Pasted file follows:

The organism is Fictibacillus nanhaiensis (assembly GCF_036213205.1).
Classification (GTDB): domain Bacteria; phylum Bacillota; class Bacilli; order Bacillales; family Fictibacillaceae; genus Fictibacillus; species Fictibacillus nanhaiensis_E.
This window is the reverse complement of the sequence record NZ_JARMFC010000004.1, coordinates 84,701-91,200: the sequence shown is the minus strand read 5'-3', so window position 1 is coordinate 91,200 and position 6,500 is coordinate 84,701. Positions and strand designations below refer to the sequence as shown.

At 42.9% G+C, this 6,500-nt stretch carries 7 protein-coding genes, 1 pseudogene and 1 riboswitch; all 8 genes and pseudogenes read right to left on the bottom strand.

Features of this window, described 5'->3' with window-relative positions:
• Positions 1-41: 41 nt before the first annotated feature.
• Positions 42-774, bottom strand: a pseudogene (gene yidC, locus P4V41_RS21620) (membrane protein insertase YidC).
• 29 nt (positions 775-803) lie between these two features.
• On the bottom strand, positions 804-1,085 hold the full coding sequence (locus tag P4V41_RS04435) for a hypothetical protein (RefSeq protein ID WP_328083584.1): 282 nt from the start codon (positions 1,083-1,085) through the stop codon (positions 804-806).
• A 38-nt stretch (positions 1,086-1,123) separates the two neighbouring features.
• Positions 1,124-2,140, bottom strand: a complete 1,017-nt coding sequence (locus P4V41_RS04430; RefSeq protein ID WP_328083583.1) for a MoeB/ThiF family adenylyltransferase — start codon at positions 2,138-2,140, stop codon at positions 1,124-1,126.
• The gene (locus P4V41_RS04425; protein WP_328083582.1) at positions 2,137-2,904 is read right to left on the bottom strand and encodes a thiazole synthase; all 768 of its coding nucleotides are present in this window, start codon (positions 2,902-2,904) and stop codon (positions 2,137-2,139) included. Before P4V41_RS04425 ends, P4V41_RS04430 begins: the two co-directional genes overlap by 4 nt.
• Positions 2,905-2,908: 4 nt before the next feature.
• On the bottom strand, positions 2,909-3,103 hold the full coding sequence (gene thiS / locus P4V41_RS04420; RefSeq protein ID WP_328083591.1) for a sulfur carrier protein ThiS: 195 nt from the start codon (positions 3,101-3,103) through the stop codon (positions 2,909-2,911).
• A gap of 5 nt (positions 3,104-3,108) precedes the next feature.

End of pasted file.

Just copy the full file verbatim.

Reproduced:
The organism is Fictibacillus nanhaiensis (assembly GCF_036213205.1).
Classification (GTDB): domain Bacteria; phylum Bacillota; class Bacilli; order Bacillales; family Fictibacillaceae; genus Fictibacillus; species Fictibacillus nanhaiensis_E.
This window is the reverse complement of the sequence record NZ_JARMFC010000004.1, coordinates 84,701-91,200: the sequence shown is the minus strand read 5'-3', so window position 1 is coordinate 91,200 and position 6,500 is coordinate 84,701. Positions and strand designations below refer to the sequence as shown.

At 42.9% G+C, this 6,500-nt stretch carries 7 protein-coding genes, 1 pseudogene and 1 riboswitch; all 8 genes and pseudogenes read right to left on the bottom strand.

Features of this window, described 5'->3' with window-relative positions:
• Positions 1-41: 41 nt before the first annotated feature.
• Positions 42-774, bottom strand: a pseudogene (gene yidC, locus P4V41_RS21620) (membrane protein insertase YidC).
• 29 nt (positions 775-803) lie between these two features.
• On the bottom strand, positions 804-1,085 hold the full coding sequence (locus tag P4V41_RS04435) for a hypothetical protein (RefSeq protein ID WP_328083584.1): 282 nt from the start codon (positions 1,083-1,085) through the stop codon (positions 804-806).
• A 38-nt stretch (positions 1,086-1,123) separates the two neighbouring features.
• Positions 1,124-2,140, bottom strand: a complete 1,017-nt coding sequence (locus P4V41_RS04430; RefSeq protein ID WP_328083583.1) for a MoeB/ThiF family adenylyltransferase — start codon at positions 2,138-2,140, stop codon at positions 1,124-1,126.
• The gene (locus P4V41_RS04425; protein WP_328083582.1) at positions 2,137-2,904 is read right to left on the bottom strand and encodes a thiazole synthase; all 768 of its coding nucleotides are present in this window, start codon (positions 2,902-2,904) and stop codon (positions 2,137-2,139) included. Before P4V41_RS04425 ends, P4V41_RS04430 begins: the two co-directional genes overlap by 4 nt.
• Positions 2,905-2,908: 4 nt before the next feature.
• On the bottom strand, positions 2,909-3,103 hold the full coding sequence (gene thiS / locus P4V41_RS04420; RefSeq protein ID WP_328083591.1) for a sulfur carrier protein ThiS: 195 nt from the start codon (positions 3,101-3,103) through the stop codon (positions 2,909-2,911).
• A gap of 5 nt (positions 3,104-3,108) precedes the next feature.